Gov. Bill Lee and his health commissioner touted a plan last week to allow people to visit loved ones in long-term care facilities, but just how easy will that be to accomplish?
Lee and Health Commissioner Dr. Lisa Piercey during a press conference said visitation could resume Monday this week, with exceptions that Piercey called strict, but added “that’s OK” because the residents are vulnerable. She also acknowledged facilities would have a difficult time complying with the guidelines. The policy could change if virus cases rise in facilities.
The Murfreesboro Post emailed the Tennessee Department of Health to ask if Rutherford County would be allowed to provide visitation given that the case count continues to rise here, but the department pointed back at its guidelines. The TDH published a three-page detailed list of guidelines on its website. It recommends electronic communication continue to be the main way to stay in touch with the facility’s residents, but will in some cases allow visitation.
Linda Gibbs, whose mother, Grace Walker, is a resident at Northside Health Care and Rehabilitation Center in Murfreesboro, told the Post that the facility said she may not be able to visit her mother until July 1 because it needs time to follow the guidelines. Gibbs and her husband, Bill, have been visiting Walker from outside her room’s window since the facility locked down in early March.
Guests must be present to support residents with disabilities, provide critical assistance or religious exercise; they are seeing a resident receiving end-of-life care; and the visitor has proof of a negative COVID-19 polymerase chain reaction test result in the past 72 hours.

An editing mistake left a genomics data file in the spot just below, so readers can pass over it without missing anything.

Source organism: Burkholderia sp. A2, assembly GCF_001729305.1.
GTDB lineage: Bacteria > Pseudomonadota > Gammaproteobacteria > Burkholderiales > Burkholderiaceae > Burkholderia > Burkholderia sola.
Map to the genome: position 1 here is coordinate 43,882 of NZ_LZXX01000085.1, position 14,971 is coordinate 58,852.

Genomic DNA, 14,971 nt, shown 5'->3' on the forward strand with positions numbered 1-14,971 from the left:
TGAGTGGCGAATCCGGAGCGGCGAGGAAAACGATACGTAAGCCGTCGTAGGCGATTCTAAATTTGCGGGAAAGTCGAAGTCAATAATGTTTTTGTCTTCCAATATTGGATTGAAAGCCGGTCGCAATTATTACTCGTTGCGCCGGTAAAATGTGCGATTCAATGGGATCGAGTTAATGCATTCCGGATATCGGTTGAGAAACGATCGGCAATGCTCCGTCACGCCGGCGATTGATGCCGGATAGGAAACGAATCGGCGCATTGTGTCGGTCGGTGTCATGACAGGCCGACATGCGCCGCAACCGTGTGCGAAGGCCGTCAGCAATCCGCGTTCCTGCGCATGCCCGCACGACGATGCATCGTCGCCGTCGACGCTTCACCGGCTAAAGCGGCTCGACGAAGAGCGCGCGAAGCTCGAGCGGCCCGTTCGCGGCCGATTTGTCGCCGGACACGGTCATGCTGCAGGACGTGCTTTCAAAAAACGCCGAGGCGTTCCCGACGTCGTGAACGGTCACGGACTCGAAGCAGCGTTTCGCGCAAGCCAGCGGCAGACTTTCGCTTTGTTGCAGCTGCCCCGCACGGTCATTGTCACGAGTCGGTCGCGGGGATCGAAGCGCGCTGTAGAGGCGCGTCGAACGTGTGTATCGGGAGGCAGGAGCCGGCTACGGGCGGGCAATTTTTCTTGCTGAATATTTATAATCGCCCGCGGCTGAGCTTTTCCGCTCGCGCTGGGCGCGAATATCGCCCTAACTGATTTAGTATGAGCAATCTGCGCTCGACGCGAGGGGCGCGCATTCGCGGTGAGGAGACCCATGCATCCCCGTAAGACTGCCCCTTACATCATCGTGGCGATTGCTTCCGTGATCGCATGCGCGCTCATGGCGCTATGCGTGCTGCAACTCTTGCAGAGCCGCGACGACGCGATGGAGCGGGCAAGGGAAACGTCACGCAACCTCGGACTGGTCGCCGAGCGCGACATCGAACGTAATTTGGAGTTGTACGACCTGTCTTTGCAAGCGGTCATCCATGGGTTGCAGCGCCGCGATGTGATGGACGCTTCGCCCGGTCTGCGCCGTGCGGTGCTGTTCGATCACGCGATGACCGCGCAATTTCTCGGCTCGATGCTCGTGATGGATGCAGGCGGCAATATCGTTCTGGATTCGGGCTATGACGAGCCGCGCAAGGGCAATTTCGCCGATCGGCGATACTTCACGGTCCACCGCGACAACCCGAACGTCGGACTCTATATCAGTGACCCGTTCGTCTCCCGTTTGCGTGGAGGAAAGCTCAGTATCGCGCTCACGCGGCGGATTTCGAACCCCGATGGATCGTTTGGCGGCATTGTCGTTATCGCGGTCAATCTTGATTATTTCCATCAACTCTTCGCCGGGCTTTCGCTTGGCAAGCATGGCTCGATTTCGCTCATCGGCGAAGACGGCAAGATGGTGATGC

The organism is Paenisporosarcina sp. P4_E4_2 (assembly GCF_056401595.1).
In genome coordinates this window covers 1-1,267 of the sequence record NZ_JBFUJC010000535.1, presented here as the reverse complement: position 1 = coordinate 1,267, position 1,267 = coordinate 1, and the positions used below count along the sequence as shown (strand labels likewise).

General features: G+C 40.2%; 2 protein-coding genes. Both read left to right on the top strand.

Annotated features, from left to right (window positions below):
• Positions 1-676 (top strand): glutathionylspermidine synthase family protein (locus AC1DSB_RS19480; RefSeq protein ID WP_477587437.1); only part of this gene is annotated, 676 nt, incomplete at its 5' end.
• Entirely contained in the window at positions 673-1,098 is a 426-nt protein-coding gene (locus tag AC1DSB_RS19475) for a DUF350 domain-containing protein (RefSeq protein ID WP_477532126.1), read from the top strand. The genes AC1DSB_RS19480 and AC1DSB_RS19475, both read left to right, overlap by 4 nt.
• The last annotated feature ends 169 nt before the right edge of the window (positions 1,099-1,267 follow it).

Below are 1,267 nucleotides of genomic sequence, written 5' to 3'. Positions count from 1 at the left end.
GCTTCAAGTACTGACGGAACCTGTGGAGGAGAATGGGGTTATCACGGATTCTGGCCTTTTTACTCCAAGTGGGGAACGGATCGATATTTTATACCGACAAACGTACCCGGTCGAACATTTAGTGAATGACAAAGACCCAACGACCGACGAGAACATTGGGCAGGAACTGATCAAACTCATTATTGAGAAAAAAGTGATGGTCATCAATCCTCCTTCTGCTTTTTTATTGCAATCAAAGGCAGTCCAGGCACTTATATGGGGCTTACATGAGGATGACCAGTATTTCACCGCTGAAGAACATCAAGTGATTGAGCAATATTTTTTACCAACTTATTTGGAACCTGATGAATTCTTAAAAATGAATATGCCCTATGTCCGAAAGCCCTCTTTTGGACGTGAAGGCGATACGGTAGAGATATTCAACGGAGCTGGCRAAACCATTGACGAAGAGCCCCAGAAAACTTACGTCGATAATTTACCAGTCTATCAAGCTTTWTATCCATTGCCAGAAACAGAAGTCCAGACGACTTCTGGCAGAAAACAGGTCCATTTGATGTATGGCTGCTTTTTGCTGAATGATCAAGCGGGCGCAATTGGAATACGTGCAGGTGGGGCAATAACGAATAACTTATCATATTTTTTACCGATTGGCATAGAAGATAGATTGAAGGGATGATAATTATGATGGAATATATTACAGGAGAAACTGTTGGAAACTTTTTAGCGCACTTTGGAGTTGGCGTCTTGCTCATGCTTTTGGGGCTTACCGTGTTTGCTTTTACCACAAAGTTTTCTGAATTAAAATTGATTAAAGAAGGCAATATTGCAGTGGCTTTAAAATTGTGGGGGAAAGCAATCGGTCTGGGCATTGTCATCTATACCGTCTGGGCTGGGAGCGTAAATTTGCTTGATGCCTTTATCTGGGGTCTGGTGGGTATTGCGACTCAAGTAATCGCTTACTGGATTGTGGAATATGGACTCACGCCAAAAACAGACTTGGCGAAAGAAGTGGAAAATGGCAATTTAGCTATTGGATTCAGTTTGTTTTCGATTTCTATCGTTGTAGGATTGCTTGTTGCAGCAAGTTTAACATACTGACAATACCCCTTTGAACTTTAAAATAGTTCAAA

Participating facilities must have completed testing all residents and staff; must stay in compliance for weekly staff testing (nursing homes only); have not had a case in the past 28 days; the COVID-19 “burden” in the community is “stable,” or having an average of 10 new cases per 100,000 people over the past 14 days; and other regulations apply.
If all those conditions are met, these rules apply: a visitor must make an appointment; there may be no more than two visitors per resident; staff trained in patient safety and infection control must remain with the resident at all times and enforce social distancing of more than 6 feet from visitor; visitor must wear a cloth mask and resident and staff must wear a surgical mask; visitor must be screened for symptoms and have a temperature check, and if any symptoms show, visitor will not be allowed entry.
The TDH said it prefers that visits happen outside, and even then, social distancing and mask rules apply. The use of “visitation booths” either outside or indoors are encouraged; these are acrylic sheet shields. Some in-room visits may be allowed.